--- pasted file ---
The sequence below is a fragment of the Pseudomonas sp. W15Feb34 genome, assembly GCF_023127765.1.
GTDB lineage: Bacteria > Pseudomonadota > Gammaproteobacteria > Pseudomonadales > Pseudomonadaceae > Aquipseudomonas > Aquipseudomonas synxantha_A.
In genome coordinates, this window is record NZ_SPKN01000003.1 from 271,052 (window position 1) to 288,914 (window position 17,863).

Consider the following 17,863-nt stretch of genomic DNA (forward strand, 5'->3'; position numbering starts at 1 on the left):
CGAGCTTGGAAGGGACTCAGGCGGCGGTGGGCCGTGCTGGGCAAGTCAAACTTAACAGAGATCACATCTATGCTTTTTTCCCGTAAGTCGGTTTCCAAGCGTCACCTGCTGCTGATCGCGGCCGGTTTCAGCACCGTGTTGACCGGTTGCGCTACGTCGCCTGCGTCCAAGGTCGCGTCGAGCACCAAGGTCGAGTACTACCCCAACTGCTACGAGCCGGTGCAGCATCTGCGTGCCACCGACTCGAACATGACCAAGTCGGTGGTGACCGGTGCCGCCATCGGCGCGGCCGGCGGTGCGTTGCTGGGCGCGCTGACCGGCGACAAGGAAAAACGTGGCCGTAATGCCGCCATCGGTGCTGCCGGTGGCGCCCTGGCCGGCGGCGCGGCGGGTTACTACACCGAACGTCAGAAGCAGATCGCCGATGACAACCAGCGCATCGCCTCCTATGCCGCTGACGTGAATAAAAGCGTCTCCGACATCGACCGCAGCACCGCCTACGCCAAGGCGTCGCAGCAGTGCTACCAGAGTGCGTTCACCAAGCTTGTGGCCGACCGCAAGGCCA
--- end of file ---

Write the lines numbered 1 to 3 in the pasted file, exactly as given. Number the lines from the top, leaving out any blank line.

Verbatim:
The sequence below is a fragment of the Pseudomonas sp. W15Feb34 genome, assembly GCF_023127765.1.
GTDB lineage: Bacteria > Pseudomonadota > Gammaproteobacteria > Pseudomonadales > Pseudomonadaceae > Aquipseudomonas > Aquipseudomonas synxantha_A.
In genome coordinates, this window is record NZ_SPKN01000003.1 from 271,052 (window position 1) to 288,914 (window position 17,863).